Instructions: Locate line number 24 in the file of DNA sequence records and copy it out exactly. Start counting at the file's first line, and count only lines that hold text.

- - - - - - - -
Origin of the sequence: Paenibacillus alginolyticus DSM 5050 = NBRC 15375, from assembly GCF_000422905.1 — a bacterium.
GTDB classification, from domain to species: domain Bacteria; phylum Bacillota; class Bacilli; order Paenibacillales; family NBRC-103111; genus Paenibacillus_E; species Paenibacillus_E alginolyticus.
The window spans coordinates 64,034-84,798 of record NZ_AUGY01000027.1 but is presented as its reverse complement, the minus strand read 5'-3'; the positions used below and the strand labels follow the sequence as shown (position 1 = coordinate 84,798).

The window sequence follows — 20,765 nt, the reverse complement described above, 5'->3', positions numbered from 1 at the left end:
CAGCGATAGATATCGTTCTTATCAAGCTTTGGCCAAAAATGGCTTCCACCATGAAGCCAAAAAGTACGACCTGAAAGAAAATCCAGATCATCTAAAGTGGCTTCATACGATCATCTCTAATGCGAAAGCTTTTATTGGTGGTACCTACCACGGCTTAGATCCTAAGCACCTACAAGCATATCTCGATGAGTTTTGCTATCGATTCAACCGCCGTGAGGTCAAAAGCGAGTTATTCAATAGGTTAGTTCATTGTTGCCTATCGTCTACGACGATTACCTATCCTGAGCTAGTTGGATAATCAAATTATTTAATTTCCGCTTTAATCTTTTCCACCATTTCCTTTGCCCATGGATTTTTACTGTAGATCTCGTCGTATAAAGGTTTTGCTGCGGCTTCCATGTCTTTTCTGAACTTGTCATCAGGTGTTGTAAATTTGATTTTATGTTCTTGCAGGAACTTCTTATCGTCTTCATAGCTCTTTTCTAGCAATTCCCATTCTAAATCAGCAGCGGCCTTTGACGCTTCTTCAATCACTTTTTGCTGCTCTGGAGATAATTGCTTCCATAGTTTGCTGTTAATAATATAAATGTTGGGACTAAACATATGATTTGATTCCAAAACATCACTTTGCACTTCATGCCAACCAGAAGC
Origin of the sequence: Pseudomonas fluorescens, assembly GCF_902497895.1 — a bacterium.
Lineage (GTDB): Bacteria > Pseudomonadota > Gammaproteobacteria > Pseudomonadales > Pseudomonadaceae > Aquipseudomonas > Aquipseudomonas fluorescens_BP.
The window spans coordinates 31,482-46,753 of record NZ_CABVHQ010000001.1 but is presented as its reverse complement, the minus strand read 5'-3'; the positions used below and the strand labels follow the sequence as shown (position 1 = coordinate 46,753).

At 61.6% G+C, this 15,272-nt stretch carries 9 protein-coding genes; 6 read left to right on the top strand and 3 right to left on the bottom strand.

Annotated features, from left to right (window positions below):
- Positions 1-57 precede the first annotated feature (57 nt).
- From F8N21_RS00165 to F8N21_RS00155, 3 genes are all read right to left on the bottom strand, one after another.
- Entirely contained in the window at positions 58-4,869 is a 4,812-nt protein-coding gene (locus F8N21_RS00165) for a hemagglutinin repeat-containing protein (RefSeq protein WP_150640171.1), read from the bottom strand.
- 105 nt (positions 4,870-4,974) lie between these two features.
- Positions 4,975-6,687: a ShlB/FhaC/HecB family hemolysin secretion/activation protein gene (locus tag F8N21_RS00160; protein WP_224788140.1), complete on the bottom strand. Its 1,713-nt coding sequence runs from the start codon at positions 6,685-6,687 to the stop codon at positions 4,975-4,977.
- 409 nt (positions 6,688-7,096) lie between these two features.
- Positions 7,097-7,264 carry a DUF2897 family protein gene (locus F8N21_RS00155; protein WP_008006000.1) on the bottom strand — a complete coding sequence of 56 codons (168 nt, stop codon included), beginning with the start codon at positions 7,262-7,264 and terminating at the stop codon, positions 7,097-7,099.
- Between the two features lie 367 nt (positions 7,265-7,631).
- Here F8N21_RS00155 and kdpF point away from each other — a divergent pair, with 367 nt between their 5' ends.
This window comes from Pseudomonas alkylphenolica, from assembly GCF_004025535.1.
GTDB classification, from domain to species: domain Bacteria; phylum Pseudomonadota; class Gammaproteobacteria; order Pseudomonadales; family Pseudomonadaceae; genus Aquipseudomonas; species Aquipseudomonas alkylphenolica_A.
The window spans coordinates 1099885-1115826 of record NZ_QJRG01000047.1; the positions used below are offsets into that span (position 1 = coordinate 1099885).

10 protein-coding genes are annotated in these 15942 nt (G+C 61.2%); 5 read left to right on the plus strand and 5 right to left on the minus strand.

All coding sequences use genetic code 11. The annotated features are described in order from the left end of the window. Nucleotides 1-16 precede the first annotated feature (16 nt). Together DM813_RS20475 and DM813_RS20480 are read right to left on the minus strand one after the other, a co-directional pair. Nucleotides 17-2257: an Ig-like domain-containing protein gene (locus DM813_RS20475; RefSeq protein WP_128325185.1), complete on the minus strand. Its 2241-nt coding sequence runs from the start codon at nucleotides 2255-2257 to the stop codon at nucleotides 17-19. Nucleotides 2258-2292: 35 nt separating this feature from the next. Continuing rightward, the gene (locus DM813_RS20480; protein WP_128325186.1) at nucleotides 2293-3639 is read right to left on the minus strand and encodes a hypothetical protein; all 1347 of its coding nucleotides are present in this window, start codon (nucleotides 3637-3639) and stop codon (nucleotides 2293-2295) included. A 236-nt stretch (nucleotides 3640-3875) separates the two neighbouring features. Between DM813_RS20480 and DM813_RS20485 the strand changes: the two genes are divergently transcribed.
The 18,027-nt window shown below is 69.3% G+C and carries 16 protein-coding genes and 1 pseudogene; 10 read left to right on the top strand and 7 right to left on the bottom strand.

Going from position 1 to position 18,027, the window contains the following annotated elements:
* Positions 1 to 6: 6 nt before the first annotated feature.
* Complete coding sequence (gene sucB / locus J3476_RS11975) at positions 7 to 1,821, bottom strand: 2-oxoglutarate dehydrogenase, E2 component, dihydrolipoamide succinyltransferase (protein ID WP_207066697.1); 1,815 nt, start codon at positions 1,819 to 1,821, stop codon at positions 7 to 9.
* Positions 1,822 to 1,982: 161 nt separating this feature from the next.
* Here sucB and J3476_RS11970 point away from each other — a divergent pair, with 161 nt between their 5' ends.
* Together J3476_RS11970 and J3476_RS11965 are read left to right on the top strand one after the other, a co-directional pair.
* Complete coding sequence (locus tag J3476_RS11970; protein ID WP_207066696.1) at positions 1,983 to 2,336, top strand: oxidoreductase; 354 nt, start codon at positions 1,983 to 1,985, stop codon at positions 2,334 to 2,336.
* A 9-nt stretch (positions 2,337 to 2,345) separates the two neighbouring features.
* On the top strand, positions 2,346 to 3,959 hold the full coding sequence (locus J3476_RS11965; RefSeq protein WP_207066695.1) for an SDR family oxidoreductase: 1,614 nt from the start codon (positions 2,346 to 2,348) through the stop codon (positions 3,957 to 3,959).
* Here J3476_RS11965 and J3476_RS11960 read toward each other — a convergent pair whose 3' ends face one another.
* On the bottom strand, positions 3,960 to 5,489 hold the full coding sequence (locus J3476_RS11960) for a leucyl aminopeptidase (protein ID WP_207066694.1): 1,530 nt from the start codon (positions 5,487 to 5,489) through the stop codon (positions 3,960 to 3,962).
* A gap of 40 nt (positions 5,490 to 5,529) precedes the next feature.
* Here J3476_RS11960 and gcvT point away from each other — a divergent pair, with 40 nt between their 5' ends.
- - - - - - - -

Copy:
All coding sequences use genetic code 11. The annotated features are described in order from the left end of the window. Nucleotides 1-16 precede the first annotated feature (16 nt). Together DM813_RS20475 and DM813_RS20480 are read right to left on the minus strand one after the other, a co-directional pair. Nucleotides 17-2257: an Ig-like domain-containing protein gene (locus DM813_RS20475; RefSeq protein WP_128325185.1), complete on the minus strand. Its 2241-nt coding sequence runs from the start codon at nucleotides 2255-2257 to the stop codon at nucleotides 17-19. Nucleotides 2258-2292: 35 nt separating this feature from the next. Continuing rightward, the gene (locus DM813_RS20480; protein WP_128325186.1) at nucleotides 2293-3639 is read right to left on the minus strand and encodes a hypothetical protein; all 1347 of its coding nucleotides are present in this window, start codon (nucleotides 3637-3639) and stop codon (nucleotides 2293-2295) included. A 236-nt stretch (nucleotides 3640-3875) separates the two neighbouring features. Between DM813_RS20480 and DM813_RS20485 the strand changes: the two genes are divergently transcribed.